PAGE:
Punishment of Marsyas

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Punishment of Marsyas
TItian - The Flaying of Marsyas.jpg
Artist Titian
Year c. 1570–1576
Type Oil on canvas
Dimensions 212 cm × 207 cm (83 in × 81 in)
Location National Museum, Kroměříž

Background Titians work habits and technique have always been unsystematic but towards the end of his career it becomes increasingly difficult to decide at what point in the painterly build up he considered the work to be complete. We can assume it was not complete because it was still in his workshop at the day of his death. However in comparison to his late work Death of Acteon the figures are more complete and intricate features such as Apollo’s laurel crown and Marsyas’s diadem are finished in detail. This may be a great example of the evolution of Titians style where he choose to leave many parts of the painting rough with evident strokes of the thumb or brush as he gave more importance to the emotional response rather than naturalistic accuracy, explaining the choice of such a vivid subject.

Subject Matter This is another Ovidian subject where we can see a mortal being punished by a god, in a violent and gruesome manner. Marsyas discovered a set of reed pipes left by Minerva and became so skilled in in use of the instrument that he challenged the god Apollo to a musical contest. The winner could inflict any punishment on the loser. Apollo won and got the satyr Marsyas tied to a tree and flayed alive. Ovid does not describe the contest in detail but goes on to tell a lot about the flaying process. All the satyrs and nymphs of the forest wept for Marsyas and their tears turned on to the clearest river in Phrygia. The choice of subject sparks debate, as we do not know who the patron was. We are further confused by such a grand scale of the work and its purpose of being an altarpiece. Peter Humfrey suggests that because in the times of the Counter Reformation the subjects of martyrdoms were becoming increasingly important in altarpiece paintings, this may be a pagan variation on the adaptation of the Martyrdom of St. Bartholomew who was flayed and of St.Peter who was crucified upside down. Another reason could be simply because he owned a sketch by Giulio Romano and wanted to imitate it.

Visual Analysis The composition is closely modeled on the fresco made by Giulio Romano in the Palazzo del Te, Mantua more probably on the preparatory drawing for it as he has not been to Mantua in 30 years. The distinctive characteristics like the choice of depicting Marsyas upside down, the faun carrying the bucket and the inclusion of King Midas (borrowing from another musical contest story of Apollo and Pan). The principal change introduced by Titian is the turn of Marsyas from a profile to a frontal view which allows for the facial features and the process of flaying be imagined more vividly and gives it more importance making the composition grander and more imposing. The fact that Apollo’s hand is lit up shows its importance. The central placement of the upside down figure show that Titian is interested in the exact process which Ovid also chooses to concentrate on. The little dog in the foreground standing in a pool of blood and the violin player juxtaposed by the fluted instruments on the tree stands behind the kneeling Apollo acting as guidance to the emotional response as they evoke a sense of sadness and poignancy. Midas is shown in deep thought kneeling with his arms raised to hold his face up. It invites the viewer to ponder upon the themes of guilt and suffering which are so vividly represented in the main scene. Although Marsyas is undergoing excruciating pain, his pose seems to be dignified and the human features of his face are more prominent in comparison to Romano’s. A sign of hope is seen in the breaking of the brown sky with the glimpse of white in a suggestion that the river of tears has already started flowing and Marsyas foolish act will bring some good. “As always with Titian the pictorial handling is integral to the works communicative power”. – Peter Humfrey The figures are engaged to their surrounding by a continuous texture of vibrant brushstrokes and repeated smudges of a limited color palette (red, black, ochre and white). As described by Palma Giovanne. Titian seems to have used his preferred red-brown background color which would have been first applied on a thin layer of gesso it creates the overall brown tone of the painting which he choose not to enhance with a very limited color palette only showing gradating of brown and black. Smudges are made by his finger to fade the transitions between the lines of the figures and the space they are in.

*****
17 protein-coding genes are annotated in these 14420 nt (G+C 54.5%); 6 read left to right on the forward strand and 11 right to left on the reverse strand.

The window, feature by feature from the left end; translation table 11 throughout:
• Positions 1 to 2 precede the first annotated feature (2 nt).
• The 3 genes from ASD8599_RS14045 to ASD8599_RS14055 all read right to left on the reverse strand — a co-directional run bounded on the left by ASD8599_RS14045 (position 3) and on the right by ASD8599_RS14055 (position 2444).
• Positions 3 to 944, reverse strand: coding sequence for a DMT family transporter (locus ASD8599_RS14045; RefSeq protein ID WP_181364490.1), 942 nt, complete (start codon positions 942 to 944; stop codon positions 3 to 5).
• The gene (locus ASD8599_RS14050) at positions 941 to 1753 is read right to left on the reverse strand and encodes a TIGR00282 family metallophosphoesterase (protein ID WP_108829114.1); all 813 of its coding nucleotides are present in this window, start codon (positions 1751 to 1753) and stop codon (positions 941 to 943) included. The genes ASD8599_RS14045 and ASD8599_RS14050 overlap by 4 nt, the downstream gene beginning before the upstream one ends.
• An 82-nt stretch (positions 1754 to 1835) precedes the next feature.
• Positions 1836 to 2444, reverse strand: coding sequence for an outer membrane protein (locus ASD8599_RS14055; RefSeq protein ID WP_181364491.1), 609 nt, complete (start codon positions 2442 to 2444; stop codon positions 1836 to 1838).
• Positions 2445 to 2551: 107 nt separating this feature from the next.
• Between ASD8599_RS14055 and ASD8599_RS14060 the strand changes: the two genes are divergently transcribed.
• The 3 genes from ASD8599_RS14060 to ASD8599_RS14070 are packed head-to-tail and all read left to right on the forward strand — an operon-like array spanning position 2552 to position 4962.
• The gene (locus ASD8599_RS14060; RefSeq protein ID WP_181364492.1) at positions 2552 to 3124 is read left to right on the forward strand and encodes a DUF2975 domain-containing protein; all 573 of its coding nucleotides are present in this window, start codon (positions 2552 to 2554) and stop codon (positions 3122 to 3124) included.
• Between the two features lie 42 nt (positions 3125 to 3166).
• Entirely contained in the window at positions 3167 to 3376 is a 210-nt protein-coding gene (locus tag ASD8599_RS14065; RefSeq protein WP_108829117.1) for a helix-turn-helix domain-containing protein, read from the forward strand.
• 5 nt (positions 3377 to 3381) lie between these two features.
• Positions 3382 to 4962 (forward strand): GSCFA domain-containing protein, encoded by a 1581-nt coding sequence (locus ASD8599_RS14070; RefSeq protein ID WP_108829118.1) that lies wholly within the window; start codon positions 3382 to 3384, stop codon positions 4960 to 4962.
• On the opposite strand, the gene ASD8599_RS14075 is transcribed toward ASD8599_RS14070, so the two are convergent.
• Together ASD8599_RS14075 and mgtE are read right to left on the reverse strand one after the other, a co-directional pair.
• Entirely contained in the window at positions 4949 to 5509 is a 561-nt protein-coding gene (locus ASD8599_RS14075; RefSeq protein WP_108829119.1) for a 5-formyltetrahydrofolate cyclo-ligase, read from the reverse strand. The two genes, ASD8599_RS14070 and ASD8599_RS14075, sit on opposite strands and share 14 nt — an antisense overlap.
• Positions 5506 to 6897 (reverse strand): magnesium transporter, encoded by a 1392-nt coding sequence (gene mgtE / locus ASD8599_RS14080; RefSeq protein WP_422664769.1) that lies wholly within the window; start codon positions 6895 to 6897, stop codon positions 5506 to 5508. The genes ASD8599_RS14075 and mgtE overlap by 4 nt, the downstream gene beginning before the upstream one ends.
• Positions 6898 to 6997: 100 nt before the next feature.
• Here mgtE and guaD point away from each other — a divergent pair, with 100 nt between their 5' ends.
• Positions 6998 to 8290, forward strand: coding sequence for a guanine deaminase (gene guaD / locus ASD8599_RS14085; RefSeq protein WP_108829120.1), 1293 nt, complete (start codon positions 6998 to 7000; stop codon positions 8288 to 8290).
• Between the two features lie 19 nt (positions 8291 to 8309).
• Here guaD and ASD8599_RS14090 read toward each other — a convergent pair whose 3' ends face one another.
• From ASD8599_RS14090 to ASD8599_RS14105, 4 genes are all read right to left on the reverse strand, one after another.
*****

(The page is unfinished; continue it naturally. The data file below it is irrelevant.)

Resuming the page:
The painting is part of a series of canvases with mythological themes which Titian executed in his late years. It portrays the flaying of Marsyas, a silenus who dared to defy the God Apollo. The choice of such a crude scene was perhaps inspired by the death of Marcantonio Bragadin, a Venetian commander who was flayed by the Ottomans in that period.[1]

Midas, the thoughtful character on the right, is likely the artist's self-portrait.[2]

See also[edit]


  1. ^ Giovanni Mariotti, "La fine di Marsia secondo Tiziano", Il Corriere della Sera, 17 August 2003
  2. ^ Augusto Gentili, Tiziano, pag. 47


  • Gentili, Augusto (1994). Tiziano (in Italian). Edizioni Studio Tesi.